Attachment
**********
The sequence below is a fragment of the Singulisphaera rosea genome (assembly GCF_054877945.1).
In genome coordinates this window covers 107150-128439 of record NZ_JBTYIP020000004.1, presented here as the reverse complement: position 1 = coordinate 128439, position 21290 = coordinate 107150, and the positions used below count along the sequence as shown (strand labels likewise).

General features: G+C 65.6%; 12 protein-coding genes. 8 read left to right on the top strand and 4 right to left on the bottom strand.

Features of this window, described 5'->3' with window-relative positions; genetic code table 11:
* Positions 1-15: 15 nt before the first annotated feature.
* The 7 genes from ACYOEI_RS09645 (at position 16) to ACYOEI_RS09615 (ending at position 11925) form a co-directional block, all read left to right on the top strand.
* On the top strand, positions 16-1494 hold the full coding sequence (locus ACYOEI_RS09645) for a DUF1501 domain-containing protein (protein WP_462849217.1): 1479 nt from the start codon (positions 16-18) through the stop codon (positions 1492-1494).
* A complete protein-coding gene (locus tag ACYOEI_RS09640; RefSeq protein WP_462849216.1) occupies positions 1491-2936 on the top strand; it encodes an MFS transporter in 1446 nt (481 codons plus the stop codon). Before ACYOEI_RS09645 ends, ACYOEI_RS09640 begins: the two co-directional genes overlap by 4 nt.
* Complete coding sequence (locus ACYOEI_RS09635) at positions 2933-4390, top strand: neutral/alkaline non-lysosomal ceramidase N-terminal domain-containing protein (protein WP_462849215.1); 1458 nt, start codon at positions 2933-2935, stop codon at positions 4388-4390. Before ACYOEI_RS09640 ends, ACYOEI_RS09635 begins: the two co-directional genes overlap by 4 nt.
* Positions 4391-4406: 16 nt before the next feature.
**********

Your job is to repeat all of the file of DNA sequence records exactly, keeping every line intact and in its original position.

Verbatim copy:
The sequence below is a fragment of the Singulisphaera rosea genome (assembly GCF_054877945.1).
In genome coordinates this window covers 107150-128439 of record NZ_JBTYIP020000004.1, presented here as the reverse complement: position 1 = coordinate 128439, position 21290 = coordinate 107150, and the positions used below count along the sequence as shown (strand labels likewise).

General features: G+C 65.6%; 12 protein-coding genes. 8 read left to right on the top strand and 4 right to left on the bottom strand.

Features of this window, described 5'->3' with window-relative positions; genetic code table 11:
* Positions 1-15: 15 nt before the first annotated feature.
* The 7 genes from ACYOEI_RS09645 (at position 16) to ACYOEI_RS09615 (ending at position 11925) form a co-directional block, all read left to right on the top strand.
* On the top strand, positions 16-1494 hold the full coding sequence (locus ACYOEI_RS09645) for a DUF1501 domain-containing protein (protein WP_462849217.1): 1479 nt from the start codon (positions 16-18) through the stop codon (positions 1492-1494).
* A complete protein-coding gene (locus tag ACYOEI_RS09640; RefSeq protein WP_462849216.1) occupies positions 1491-2936 on the top strand; it encodes an MFS transporter in 1446 nt (481 codons plus the stop codon). Before ACYOEI_RS09645 ends, ACYOEI_RS09640 begins: the two co-directional genes overlap by 4 nt.
* Complete coding sequence (locus ACYOEI_RS09635) at positions 2933-4390, top strand: neutral/alkaline non-lysosomal ceramidase N-terminal domain-containing protein (protein WP_462849215.1); 1458 nt, start codon at positions 2933-2935, stop codon at positions 4388-4390. Before ACYOEI_RS09640 ends, ACYOEI_RS09635 begins: the two co-directional genes overlap by 4 nt.
* Positions 4391-4406: 16 nt before the next feature.